History December 17, 2018 at 06:00 pm

This 16-yr-old West African-born girl wrote the first known poem composed by a black American

Elizabeth Ofosuah Johnson | Staff Writer

Elizabeth Ofosuah Johnson December 17, 2018 at 06:00 pm

December 17, 2018 at 06:00 pm | History

Described as an orator, poet and abolitionist, Lucy Terry Prince is a significant figure in Black history for her immense contribution to African American literature and history.

Lucy was kidnapped from West Africa at a very tender age and brought to America by traders who thought of selling her into slavery. It is believed that she was born in 1732 and was stolen as an infant because, at the time, babies were in high demand by wealthy families in the West. 

Shortly after she was brought into America, she was sold in Rhode Island and was purchased by Samuel Terry until he died. She was later purchased by wealthy plantation owner Ebenezer Wells. Lucy was about 4 years old when she was purchased by Ebenezer Wells and was taken into his home in Deerfield, Massachusetts. 

Lucy Terry Prince

Ebenezer and his wife treated Lucy like their own child and gave her a  good education after noticing her intelligence. Though Lucy worked for the Wells, she was not treated like other enslaved Africans. During the Great Awakening, the Wells allowed Lucy to be baptized and become a Christian.

In 1746, Lucy Terry wrote her first and only known poem at the age of 16. The poem was titled  ‘Bars Fight’ and was inspired by the August 25, 1746 attack of two white families by Native Americans.  Lucy’s poem gives an account of the attacks while expressing pain and fear through the characters and was highly applauded.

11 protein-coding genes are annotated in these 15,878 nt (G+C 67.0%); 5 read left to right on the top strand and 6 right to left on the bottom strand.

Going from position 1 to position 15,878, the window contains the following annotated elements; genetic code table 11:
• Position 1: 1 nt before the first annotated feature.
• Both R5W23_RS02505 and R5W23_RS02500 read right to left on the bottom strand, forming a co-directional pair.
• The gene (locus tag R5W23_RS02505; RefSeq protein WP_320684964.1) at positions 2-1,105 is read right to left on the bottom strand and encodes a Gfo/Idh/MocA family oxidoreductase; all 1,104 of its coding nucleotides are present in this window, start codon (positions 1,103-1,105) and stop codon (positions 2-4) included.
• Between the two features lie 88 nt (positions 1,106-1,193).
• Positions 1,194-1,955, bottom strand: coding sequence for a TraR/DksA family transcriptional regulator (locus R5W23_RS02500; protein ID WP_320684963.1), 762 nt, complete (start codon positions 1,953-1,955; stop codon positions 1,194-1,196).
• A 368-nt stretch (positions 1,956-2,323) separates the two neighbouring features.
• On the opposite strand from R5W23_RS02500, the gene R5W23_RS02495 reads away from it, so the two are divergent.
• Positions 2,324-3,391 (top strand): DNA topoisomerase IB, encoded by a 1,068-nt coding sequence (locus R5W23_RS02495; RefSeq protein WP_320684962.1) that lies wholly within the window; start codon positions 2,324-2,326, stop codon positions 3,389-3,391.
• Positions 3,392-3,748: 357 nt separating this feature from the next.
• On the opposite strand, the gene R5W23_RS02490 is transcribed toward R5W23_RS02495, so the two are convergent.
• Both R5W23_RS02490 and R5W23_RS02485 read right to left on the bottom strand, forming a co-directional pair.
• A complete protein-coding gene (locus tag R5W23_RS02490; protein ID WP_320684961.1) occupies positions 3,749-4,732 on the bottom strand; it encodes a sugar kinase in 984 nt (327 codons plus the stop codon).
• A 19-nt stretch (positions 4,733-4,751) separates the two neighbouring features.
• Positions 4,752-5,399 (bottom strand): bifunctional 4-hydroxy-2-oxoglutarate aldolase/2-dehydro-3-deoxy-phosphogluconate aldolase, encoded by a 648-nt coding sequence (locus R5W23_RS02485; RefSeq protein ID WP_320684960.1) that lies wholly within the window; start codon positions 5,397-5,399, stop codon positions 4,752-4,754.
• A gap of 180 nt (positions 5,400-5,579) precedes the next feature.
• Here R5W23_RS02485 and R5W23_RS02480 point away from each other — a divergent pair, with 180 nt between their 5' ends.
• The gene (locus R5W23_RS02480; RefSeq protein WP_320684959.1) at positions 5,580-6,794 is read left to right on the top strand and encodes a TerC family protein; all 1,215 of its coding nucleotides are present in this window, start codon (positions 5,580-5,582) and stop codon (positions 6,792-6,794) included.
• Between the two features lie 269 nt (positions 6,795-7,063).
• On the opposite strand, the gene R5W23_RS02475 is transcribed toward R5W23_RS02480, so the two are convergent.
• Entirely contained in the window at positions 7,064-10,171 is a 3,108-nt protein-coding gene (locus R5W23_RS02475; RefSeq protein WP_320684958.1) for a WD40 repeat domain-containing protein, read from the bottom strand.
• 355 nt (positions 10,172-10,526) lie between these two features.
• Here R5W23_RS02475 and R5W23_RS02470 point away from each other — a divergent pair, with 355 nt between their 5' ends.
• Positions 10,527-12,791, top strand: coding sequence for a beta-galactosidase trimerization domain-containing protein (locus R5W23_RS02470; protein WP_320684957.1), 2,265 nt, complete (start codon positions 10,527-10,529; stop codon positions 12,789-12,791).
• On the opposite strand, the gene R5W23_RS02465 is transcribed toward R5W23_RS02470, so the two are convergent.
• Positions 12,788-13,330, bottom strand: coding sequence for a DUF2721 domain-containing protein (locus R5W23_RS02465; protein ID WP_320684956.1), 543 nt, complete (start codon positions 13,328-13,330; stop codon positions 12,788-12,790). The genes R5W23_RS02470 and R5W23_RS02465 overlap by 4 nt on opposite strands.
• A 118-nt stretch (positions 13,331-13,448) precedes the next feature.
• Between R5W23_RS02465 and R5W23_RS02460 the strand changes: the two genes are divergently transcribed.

Lucy’s poem was published in 1855 in the History of Western Massachusetts  by American writer Josiah Gilbert Holland who found the poem to be a remarkable piece of history and literature after hearing it. Her publication made her the second black person in America after Phillis Wheatly to have her works published.

According to  Biography.com, Lucy Terry became known as Lucy Terry Prince in 1756 after she married Abijah Prince, a successful free black man who purcahsed Lucy’s freedom from the Wells and the couple had 6 children together.

While educating her children, Lucy became popularly known as a storyteller and orator. Lucy and her husband were well respected in society for their wealth and handwork as well as not being afraid to call out racists when neccesary.

Illustration depiction of Lucy in her old age 

For attempting to claim her land, Lucy Terry Prince took Colonel Eli Bronson to court in Vermont where she lived with her family and Biography. com states that the Prince family was said to have emerged victorious.

Lucy’s sons fought in the revolutionary war. After her husband died in  1794, Lucy moved to Sunderland and lived there with her family until she died in 1821.

Read her poem ‘Bars Fight’ below:

         August ‘twas the twenty-fifth,
        Seventeen hundred forty-six;
        The Indians did in ambush lay,
        Some very valiant men to slay,
        The names of whom I’ll not leave out.
        Samuel Allen like a hero
fout,
        And though he was so brave and bold,
        His face no more shalt we behold
        
Eteazer Hawks was killed outright,
        Before he had time to fight, –
        Before he did the Indians see,
        Was shot and killed immediately.
        Oliver
Amsden he was slain,
        Which caused his friends much grief and pain.
        Simeon
Amsden they found dead,
        Not many rods distant from his head.
        Adonijah
Gillett we do hear
        Did lose his life which was so dear.
        John Sadler fled across the water,
        And thus escaped the dreadful slaughter.
        Eunice Allen see the Indians coming,
        And hopes to save herself by running,
        And had not her petticoats stopped her,
        The awful creatures had not
catched her,
        Nor
tommy hawked her on the head,
        And left her on the ground for dead.
        Young Samuel Allen, Oh lack-a-day!
        Was taken and carried to C
anada.

 

Conversations

Must Read